When we last left off on our little tour of the Known Worlds (as featured in Spacebuckler) we had just explored the mysteries of cloud-shrouded Venus. Next up: Mercury, the sunniest spot in the solar system. This appellation is not a good thing, mind you.
The real planet Mercury is a small ball of superheated rock just 36 million miles from the sun (on average). On the sunny side, temperatures reach up to 800 degrees Fahrenheit. On the dark side, eternally pointing away from the sun, temperatures hover around minus 280 degrees. And you can forget about any meaningful atmosphere — the few gaseous atoms not blasted into space by the solar winds aren’t exactly breathable. Of course, you’d either freeze or fry anyway.
Obviously, in a “hard” science fiction world, Mercury isn’t all that exciting. Yes, scientists believe there may be some water ice on the dark side, along with various and sundry ores. But it’s a tough place to hang out for any period of time.
Thankfully, parts of Spacebuckler are decidedly fantastical, and Mercury has lent itself to a more generous interpretation. The Roman god Mercury was the deity of speed, communication and trade. His Greek cousin Hermes had aspects of trickery, thievery and, perhaps most important of all, magic. It was Hermes Trimegistus, after all, who laid down the foundations of Western occultism, through which High Alchemy was refined. And it’s Alchemy that allows the men of Earth to explore the Known Worlds in the first place.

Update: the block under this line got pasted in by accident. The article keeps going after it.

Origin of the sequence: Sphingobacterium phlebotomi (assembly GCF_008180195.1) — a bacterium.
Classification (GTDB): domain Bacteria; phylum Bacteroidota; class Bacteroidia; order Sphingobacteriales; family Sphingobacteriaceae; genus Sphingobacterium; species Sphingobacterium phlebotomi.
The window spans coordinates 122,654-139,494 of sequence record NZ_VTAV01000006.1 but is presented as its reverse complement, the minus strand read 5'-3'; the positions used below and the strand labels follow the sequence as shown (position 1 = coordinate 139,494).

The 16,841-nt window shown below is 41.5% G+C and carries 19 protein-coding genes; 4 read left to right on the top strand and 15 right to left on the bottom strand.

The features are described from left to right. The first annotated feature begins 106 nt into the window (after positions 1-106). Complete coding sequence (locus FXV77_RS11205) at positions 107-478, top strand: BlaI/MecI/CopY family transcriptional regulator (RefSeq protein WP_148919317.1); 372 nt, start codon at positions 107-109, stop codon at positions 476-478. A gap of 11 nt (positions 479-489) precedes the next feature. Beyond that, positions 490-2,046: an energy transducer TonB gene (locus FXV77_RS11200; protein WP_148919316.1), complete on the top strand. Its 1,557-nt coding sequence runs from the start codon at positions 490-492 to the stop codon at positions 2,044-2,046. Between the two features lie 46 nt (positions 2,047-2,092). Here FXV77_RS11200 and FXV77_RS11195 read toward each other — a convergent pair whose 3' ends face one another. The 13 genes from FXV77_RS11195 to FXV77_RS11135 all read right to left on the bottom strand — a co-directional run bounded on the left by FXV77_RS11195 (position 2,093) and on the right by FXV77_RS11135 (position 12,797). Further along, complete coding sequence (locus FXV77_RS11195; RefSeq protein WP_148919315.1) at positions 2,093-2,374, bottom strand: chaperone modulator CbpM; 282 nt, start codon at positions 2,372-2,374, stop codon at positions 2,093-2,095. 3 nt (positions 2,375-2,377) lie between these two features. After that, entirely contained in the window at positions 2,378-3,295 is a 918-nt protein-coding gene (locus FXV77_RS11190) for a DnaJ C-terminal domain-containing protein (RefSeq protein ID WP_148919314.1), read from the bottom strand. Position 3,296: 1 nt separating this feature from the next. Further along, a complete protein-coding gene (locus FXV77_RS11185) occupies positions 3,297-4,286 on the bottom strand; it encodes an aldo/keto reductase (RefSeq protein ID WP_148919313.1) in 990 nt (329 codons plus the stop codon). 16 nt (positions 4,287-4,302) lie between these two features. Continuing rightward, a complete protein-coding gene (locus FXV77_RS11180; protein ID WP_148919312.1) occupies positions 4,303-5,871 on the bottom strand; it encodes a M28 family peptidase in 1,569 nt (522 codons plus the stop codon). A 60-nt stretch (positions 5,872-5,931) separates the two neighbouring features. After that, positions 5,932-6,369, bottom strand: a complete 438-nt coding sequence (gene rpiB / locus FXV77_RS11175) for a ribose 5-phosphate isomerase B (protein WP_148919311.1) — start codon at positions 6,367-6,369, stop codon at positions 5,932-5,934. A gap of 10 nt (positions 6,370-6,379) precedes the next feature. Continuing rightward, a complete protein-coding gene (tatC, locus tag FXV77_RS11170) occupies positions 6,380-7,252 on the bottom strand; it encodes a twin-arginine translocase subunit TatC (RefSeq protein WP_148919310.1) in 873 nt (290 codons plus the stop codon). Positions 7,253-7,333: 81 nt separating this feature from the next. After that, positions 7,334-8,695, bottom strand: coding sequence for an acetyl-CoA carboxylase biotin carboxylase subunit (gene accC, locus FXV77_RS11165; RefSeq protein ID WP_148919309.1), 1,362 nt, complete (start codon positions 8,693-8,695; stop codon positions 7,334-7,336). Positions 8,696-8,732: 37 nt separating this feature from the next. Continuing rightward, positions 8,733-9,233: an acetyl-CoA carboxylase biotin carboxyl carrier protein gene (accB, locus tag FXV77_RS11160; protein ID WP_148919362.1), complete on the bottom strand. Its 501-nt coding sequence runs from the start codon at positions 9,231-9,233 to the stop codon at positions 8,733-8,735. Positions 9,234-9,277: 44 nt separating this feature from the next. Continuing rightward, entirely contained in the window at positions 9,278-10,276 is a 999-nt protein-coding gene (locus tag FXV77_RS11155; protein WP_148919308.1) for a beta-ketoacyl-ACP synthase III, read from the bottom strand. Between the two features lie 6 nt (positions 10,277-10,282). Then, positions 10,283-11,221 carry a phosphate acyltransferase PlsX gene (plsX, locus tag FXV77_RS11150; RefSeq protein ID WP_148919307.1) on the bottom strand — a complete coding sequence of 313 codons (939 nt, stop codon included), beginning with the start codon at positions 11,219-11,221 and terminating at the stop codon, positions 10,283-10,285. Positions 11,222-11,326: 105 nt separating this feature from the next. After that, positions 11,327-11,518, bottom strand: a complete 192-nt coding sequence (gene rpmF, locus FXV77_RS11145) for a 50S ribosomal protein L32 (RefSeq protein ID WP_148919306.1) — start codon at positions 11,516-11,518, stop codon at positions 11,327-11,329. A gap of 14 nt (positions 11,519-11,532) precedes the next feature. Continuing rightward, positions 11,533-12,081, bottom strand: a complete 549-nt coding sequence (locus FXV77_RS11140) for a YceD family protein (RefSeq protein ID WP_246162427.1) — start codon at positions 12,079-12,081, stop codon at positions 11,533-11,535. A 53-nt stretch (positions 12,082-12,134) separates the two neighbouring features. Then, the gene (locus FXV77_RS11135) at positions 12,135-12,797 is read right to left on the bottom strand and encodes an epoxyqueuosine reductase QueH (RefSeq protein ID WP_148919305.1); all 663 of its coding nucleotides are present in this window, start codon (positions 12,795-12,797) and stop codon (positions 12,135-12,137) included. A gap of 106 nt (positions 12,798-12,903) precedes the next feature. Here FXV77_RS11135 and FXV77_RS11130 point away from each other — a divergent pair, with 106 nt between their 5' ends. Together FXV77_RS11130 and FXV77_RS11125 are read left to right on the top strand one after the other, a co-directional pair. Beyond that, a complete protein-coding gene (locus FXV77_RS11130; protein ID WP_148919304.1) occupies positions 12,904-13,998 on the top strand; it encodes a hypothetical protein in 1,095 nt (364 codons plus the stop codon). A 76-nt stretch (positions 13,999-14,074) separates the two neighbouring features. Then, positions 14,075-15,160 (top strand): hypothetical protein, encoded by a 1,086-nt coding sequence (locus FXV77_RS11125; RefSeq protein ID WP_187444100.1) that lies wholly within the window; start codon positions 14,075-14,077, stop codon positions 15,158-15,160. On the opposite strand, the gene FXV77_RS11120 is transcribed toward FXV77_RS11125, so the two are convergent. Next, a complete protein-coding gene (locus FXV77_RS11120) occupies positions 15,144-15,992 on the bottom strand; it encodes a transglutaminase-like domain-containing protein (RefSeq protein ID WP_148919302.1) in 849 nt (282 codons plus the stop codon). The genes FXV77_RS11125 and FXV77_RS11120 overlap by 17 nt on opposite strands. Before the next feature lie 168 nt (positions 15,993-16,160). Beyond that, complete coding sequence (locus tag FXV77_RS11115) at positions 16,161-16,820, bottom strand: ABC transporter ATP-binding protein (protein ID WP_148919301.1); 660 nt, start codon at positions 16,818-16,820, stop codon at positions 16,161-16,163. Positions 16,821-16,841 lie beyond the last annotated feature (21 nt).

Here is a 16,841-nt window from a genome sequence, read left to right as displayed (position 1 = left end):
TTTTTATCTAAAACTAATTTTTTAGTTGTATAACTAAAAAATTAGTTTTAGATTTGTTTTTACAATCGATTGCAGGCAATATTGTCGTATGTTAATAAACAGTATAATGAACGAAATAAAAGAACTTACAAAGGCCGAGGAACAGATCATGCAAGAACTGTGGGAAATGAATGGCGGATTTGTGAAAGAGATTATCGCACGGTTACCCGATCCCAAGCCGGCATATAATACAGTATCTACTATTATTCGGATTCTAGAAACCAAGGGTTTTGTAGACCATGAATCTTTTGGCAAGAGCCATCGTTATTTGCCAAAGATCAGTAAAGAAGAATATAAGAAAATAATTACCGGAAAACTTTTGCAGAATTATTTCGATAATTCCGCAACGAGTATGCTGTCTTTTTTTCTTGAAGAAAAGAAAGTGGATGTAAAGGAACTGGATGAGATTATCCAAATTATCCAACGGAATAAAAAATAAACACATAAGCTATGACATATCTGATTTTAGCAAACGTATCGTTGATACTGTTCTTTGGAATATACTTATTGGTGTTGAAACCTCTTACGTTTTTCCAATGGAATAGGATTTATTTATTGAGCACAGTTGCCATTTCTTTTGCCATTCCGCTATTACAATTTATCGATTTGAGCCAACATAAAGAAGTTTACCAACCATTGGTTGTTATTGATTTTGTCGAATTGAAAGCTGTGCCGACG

So when thinking of Mercury, I knew it had to be important. I couldn’t quite make it a garden spot, mind you — it’s still hot on the sunny side, cold on the dark side. But with Alchemy in play, I figured the planet’s ores would be highly valuable indeed. If you look at the history of medieval alchemy and post-medieval science, you’ll find that quicksilver — a.k.a. mercury — plays a big role. So between the planet’s material wealth and its mystical/alchemical potential, I knew the Great Powers of Europe would seek to colonize and exploit Mercury.
But how? The sunny side is still too hot, and the dark side is rather grim. That’s when I hit upon an idea for something different — the late 18th century equivalent of a planetary outpost…which I’ll talk about next time.